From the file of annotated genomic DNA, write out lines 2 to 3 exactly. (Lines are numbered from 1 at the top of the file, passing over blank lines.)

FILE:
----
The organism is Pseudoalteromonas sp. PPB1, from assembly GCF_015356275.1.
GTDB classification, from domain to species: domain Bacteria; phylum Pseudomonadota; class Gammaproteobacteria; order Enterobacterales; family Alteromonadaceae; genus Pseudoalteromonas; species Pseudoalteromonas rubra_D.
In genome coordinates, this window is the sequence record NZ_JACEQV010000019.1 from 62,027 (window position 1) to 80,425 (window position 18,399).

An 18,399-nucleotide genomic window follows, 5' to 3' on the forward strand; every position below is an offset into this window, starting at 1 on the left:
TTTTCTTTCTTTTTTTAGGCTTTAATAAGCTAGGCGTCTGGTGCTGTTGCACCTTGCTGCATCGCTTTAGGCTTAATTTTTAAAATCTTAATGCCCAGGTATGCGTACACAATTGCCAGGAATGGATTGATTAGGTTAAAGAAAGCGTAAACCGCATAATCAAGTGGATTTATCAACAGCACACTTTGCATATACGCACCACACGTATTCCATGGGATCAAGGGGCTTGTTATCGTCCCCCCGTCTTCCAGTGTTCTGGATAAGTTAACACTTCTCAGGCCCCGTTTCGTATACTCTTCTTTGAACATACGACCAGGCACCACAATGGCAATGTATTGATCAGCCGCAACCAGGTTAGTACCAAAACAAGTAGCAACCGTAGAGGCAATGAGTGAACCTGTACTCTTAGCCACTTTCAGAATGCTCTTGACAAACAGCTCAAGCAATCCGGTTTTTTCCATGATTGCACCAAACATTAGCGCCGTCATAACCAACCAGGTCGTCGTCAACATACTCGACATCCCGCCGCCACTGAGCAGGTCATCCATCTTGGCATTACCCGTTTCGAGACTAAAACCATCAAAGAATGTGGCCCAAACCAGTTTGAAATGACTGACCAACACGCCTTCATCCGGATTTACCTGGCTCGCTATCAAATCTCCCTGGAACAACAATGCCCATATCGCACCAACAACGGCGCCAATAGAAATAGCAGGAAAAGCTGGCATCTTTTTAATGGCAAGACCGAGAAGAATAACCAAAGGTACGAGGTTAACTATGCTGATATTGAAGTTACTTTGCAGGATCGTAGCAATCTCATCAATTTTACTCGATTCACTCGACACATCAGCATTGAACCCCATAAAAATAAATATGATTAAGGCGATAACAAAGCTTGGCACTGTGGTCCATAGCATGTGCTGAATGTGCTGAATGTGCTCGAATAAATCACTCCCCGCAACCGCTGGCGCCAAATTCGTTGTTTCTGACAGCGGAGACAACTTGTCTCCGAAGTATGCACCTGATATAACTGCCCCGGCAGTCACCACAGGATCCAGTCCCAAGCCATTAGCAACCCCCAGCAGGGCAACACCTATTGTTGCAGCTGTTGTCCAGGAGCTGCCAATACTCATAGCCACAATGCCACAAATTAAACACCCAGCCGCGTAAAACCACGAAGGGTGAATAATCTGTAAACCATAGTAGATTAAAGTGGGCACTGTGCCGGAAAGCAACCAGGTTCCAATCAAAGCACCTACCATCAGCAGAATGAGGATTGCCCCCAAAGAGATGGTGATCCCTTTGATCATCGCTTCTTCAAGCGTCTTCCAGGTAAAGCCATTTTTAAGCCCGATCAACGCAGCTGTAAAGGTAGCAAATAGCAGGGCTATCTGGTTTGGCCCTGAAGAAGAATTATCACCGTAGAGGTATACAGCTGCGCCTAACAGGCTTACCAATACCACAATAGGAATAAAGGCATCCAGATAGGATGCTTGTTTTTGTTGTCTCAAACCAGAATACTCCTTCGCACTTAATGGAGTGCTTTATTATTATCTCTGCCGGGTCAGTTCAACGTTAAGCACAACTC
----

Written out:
GTDB classification, from domain to species: domain Bacteria; phylum Pseudomonadota; class Gammaproteobacteria; order Enterobacterales; family Alteromonadaceae; genus Pseudoalteromonas; species Pseudoalteromonas rubra_D.
In genome coordinates, this window is the sequence record NZ_JACEQV010000019.1 from 62,027 (window position 1) to 80,425 (window position 18,399).